A trove of data released by the Education Department on Monday shows a continuing trend of people enrolling in the government’s generous student loan repayment plans as well as people struggling to pay their debt.

Americans have a wealth of options for repaying their student loans, because of the Obama administration’s expansion of programs that cap monthly payments to a percentage of earnings, known as income-based repayment plans. Few people initially knew of the plans, but direct outreach and marketing campaigns have quadrupled enrollment in the past four years.

As of the end of June, nearly 5.3 million people were enrolled in the plans, a 36 percent increase from the same period a year before and a 110 percent increase from two years ago. Enrollment in the newest plan, known as Revised Pay as You Earn, or REPAYE, tripled in the last quarter to 570,000 borrowers. The program caps borrowers’ monthly bills to 10 percent of their income and forgives the debt after 20 years of payment for anyone with what’s known as a direct federal loan, regardless of their income or when they borrowed.

The point of income-driven repayment plans is to help people avoid defaulting on their loans, which could ruin their credit and make it difficult to buy a home or a car. While the surge in enrollment in income-driven plans is a win for the White House, the persistent level of defaults signals a disconnect somewhere in the servicing of federal student loans.

According to the Education Department, 8.1 million people — roughly the population of New York City — had not made a payment on $128 billion in student loans for at least nine months as of June, an 8 percent increase over the same period a year earlier. Well over half of the people in default have loans from the old bank-based federal lending program, but the number of borrowers with newer loans who were falling behind on payments is high.

Matt Sessa, a deputy chief operating officer at the department, said in a statement that the portfolio of defaults continues to grow, even as delinquencies and new defaults have declined, because defaulted loans are rarely written off. He said the number of people defaulting for the first time has decreased as a percentage of borrowers in repayment — the total universe of borrowers repaying their loans — crept up in the last quarter.

Still, tens of thousands of people are defaulting for at least the second time.

The government pays student-loan servicers, the middlemen who collect and apply payments, hundreds of millions of dollars to help people stay current on their payments and avoid default. And the suite of income-driven plans is supposed to play a key role in that effort, yet a report released last week by the Consumer Financial Protection Bureau said servicers are falling down on the job.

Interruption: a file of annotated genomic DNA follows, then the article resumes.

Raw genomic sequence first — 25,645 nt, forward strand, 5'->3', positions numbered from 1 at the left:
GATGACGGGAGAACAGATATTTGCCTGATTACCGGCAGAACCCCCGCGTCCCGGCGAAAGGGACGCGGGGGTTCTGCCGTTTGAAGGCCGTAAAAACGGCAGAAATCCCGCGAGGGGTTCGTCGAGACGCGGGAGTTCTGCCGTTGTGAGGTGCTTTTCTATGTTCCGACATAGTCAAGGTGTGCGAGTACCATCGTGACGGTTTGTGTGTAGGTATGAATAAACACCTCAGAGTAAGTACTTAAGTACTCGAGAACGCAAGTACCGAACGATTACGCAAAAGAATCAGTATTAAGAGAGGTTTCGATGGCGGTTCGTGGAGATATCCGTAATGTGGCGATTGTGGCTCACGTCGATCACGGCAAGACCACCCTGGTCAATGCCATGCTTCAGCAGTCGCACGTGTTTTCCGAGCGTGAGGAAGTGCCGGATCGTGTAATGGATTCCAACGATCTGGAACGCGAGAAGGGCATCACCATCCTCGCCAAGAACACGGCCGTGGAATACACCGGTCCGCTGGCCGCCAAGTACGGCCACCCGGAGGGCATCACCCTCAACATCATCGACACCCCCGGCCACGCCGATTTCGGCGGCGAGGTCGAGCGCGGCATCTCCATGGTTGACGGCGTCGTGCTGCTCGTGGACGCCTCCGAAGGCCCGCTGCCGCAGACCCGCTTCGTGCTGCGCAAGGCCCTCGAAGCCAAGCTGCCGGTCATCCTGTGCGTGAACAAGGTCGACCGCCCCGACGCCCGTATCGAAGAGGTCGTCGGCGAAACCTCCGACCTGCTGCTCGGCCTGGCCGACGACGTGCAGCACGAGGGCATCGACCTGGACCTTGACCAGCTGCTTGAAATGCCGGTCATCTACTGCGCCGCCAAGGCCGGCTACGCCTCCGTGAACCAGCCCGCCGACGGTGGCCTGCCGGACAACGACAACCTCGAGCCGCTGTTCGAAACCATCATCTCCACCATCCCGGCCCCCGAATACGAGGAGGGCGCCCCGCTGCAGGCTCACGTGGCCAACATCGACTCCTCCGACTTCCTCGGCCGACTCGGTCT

People trying to enroll in income-driven plans have complained to the bureau of prolonged processing delays and wrongful rejections by their loan servicers. Those delays and rejections can result in increased interest charges and lost eligibility for some federal benefits and protections, according to the CFPB.

“Student loan servicing breakdowns can stack thousands of dollars of hidden costs on the backs of borrowers who can least afford them,” the CFPB’s student-loan ombudsman, Seth Frotman, said in a statement. “Too many student loan borrowers are struggling to take advantage of their right to pay based on how much money they make.”

The complaints the bureau tracked dovetail with accounts from consumer advocates who earlier in the year raised concerns about the problems borrowers were having enrolling in REPAYE. In the spring, advocacy groups said servicers were unprepared for the volume of applications, leading to months of processing delays and backlogs. They said it took 30 to 60 days longer to get enrolled in the new plan, and while some borrowers wait, their monthly bills increased as servicers temporarily place them in standard repayment plans.

The Government Accountability Office also has highlighted problems in student loan servicing that may be contributing to borrowers’ struggles managing their loans. Researchers found that 70 percent of people in default actually qualified for a lower monthly payment through income-driven plans that cap monthly payments to a percentage of earnings but that servicers are failing to provide sufficient information about the options. Even when the contractors contact to delinquent borrowers, the information is often inconsistent.

Loan servicers have argued that they deploy all of their resources to catch borrowers before they default but that mailers, calls and emails often go ignored. And until recently, there have been no market-wide federal rules for how servicers are supposed to operate.

Want to read more about the student loan servicing? Check out these stories:

The provision in the budget agreement that could radically change student loan servicing

How the attempt to fix student loans got bogged down by the middlemen

A guide to paying off your student loans